The Fake T-72 tanks from the film were built on the chassis of a surplus M8A1 Cargo Tractor, which itself was a stretched version of the M41 Walker Bulldog with four return rollers and six roadwheels per side instead of three return rollers and five roadwheels. The mockups were so realistic that the production mentioned that they were trailed by the CIA, who wanted to know where the tanks came from. These mockups would later be reused in several films including 1988's Rambo III, 1999's Three Kings as well as the series Tour of Duty.
"Faux" Yakovlev Yak-38
During the Wolverines' raid on the re-education camp, a full size mockup of a Yak-38 VTOL strike aircraft is seen. In reality, this plane was mainly used by Soviet Naval Aviation.
M42 "Duster" 40mm Self-Propelled Anti-Aircraft Gun
An M42 "Duster" SPAAG that has been knocked out of action is prominent in the ghost battlefield sequence. Of course what is noticeably missing from the plethora of destroyed vehicles on the battlefield are main battle tanks like M1 Abrams or infantry fighting vehicles. The M42 "Dusters" were built on obsolete M41 Walker Bulldog light tank chassis that were outfitted with twin 40mm AA guns and were used by ground troops in Vietnam, before being retired from regular Army service in 1972. The M42 was then only found as a Corps Level asset in National Guard units until it was fully retired in 1988.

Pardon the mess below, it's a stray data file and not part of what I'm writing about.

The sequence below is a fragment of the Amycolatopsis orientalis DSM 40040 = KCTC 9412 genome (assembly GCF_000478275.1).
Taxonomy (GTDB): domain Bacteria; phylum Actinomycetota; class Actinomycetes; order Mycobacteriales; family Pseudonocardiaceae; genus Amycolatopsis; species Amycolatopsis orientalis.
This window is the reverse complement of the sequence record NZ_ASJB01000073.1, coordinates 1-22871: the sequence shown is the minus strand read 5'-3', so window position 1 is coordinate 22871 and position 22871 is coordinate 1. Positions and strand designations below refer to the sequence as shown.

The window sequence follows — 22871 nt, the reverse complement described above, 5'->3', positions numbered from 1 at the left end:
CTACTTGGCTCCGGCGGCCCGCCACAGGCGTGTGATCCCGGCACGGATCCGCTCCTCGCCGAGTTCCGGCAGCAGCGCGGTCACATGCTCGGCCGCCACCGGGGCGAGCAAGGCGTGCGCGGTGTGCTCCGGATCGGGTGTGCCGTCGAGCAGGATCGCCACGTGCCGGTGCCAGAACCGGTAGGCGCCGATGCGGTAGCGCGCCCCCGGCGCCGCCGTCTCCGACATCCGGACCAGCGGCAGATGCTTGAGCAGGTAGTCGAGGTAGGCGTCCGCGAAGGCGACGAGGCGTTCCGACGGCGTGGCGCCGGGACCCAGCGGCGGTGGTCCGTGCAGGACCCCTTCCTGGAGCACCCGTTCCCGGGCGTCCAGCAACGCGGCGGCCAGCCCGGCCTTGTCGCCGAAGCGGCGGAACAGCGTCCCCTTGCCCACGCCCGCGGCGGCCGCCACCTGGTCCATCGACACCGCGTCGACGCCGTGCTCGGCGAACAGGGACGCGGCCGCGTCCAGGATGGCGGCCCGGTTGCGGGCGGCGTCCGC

Fake M1 Abrams
Like the T-72s, the M1 Abrams seen in the film was a full-size mockup. Unlike later mockups of this tank, this Abrams was not built up from a Centurion or Chieftain tank. It was only seen in long shots.
As many viewers remember, there was a large rack of sporting/hunting long guns in Mister Morris's Gas Station/General Store and Mister Morris hands out food, guns and ammunition to the boys and tells them to leave and "don't look back." However, the long guns in Mister Morris's gun rack are difficult to be accurately identify due to the dark lighting in the shot.
Inaccurate Captioning on the DVD
During the planning of the attack on the re-education camp, Col. Tanner mystifies most of the Wolverines with his military jargon. Apparently the jargon is unknown to the people doing the captioning of the DVD as well. He refers to grazing fire at a defilade (using the verb as a noun to refer to an area which the Soviets have prepared in such a way as to protect the position from enfilading fire). Erica Mason (Lea Thompson) responds with "Devolay?". The Closed captions on the DVD incorrectly quotes Tanner as saying "duffle-A" which makes no sense.